Starve and Immolate: The Politics of Human Weapons (New Directions in Critical Theory)
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Starve and Immolate tells the story of leftist political prisoners in Turkey who waged a deadly struggle against the introduction of high security prisons by forging their lives into weapons. Weaving together contemporary and critical political theory with political ethnography, Banu Bargu analyzes the death fast struggle as an exemplary though not exceptional instance of self-destructive practices that are a consequence of, retort to, and refusal of the increasingly biopolitical forms of sovereign power deployed around the globe.
Bargu chronicles the experiences, rituals, values, beliefs, ideological self-representations, and contentions of the protestors who fought cellular confinement against the background of the history of Turkish democracy and the treatment of dissent in a country where prisons have become sites of political confrontation. A critical response to Michel Foucault's Discipline and Punish, Starve and Immolate centers on new forms of struggle that arise from the asymmetric antagonism between the state and its contestants in the contemporary prison. Bargu ultimately positions the weaponization of life as a bleak, violent, and ambivalent form of insurgent politics that seeks to wrench the power of life and death away from the modern state on corporeal grounds and in increasingly theologized forms. Drawing attention to the existential commitment, sacrificial morality, and militant martyrdom that transforms these struggles into a complex amalgam of resistance, Bargu explores the global ramifications of human weapons' practices of resistance, their possibilities and limitations.
for example, has entered the modern political scene with the actions of British suffragettes in the early twentieth century and became well-known through Gandhi’s repeated hunger strikes, which were formative for the constitution of modern India.23 What I want to underscore, rather, is an intensification: both an ever more frequent resort to this form of political action as well as a growing tendency to orchestrate this technique with the coordination of a multiplicity of individuals, ranging
exploration of the biopolitical problematic. FROM SOVEREIGNTY TO BIOSOVEREIGNTY Sovereignty and violence are intimately linked. As Max Weber defines it, the modern state has the “monopoly of the legitimate use of physical force within a given territory.”13 The modern state is vested with sovereignty, the supreme power of the political entity, by which it legitimately claims to hold at its disposal the life and death of the inhabitants of that territory within which it commands the monopoly of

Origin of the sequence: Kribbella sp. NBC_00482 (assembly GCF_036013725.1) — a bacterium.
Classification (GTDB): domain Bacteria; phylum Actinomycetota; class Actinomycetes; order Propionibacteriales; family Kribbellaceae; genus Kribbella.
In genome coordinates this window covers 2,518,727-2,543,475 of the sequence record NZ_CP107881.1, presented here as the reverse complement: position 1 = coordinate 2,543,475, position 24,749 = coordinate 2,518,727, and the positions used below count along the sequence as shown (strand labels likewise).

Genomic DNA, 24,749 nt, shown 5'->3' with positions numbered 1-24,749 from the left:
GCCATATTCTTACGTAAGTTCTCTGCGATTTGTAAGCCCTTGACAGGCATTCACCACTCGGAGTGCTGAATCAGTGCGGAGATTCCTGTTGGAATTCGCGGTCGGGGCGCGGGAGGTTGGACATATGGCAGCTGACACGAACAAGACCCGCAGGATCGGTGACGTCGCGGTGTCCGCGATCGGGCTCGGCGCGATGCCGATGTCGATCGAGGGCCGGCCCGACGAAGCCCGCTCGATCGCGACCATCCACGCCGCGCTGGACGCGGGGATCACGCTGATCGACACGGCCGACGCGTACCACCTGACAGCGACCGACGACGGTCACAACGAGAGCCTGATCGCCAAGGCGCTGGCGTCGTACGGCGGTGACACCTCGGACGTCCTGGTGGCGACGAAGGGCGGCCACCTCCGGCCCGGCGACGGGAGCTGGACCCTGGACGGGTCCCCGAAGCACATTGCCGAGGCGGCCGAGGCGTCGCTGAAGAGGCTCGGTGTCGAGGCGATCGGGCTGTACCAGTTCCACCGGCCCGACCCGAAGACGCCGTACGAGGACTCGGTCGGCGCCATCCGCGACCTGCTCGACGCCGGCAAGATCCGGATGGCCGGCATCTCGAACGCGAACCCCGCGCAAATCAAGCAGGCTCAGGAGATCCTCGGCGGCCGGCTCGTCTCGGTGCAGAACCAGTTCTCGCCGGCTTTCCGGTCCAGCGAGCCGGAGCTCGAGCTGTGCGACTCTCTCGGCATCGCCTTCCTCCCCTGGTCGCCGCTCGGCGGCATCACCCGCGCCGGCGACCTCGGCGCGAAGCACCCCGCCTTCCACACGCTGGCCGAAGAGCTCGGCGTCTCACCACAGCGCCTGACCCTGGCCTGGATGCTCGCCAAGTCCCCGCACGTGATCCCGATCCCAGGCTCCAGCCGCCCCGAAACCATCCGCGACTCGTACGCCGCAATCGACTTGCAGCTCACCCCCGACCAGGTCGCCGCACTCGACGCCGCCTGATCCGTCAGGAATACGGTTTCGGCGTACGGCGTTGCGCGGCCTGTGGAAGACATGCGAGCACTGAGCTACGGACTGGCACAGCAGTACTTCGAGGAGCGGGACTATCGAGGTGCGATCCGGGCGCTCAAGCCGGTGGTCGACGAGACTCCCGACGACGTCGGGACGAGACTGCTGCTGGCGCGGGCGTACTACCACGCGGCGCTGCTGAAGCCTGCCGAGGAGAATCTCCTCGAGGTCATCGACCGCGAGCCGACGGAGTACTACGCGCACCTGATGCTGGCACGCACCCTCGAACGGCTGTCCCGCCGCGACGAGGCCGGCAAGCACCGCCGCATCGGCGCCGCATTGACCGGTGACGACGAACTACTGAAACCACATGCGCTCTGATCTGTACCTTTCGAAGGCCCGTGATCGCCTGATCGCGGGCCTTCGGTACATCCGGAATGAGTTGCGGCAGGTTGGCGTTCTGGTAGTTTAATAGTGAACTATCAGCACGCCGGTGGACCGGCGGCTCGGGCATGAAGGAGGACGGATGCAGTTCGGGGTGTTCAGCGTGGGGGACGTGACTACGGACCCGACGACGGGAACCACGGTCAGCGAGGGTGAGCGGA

without contestation, that the tactics of domination “have always met with resistance; they have given rise to struggles and provoked reaction.”94 He particularly notes the emergence of Biosovereignty and Necroresistance struggles in prison.95 As for the individual prison revolts themselves, we do not learn what motivates them, which prisoners participate in them, how they are organized and conducted, their modes of operation, and finally what they achieve. Even though we know that Foucault’s
democratic field of contestation.31 In fact, it set strong limitations on what could count as legitimate political contestation and created an enduring bifurcation between the state and politics, the former not only as an active agent in the latter but also as the underpinning guarantor that continuously inspects it, controls its development, and keeps it within assigned limits defined by Kemalism. In this context, the Democrat Party (Demokrat Parti), against which the Republican People’s Party
its warfare, in individualized form, by “saving” the lives of hunger strikers, resuscitating them by nonconsensual medical interventions. And finally, it made peace, giving prisoners a second lease on life through the granting of selective pardons. Paradoxically, it was the traditional markers of sovereign power that were deployed in putting into place a disciplinary penal regime that would become the building block of biopolitical government. However, in the process, these classical instruments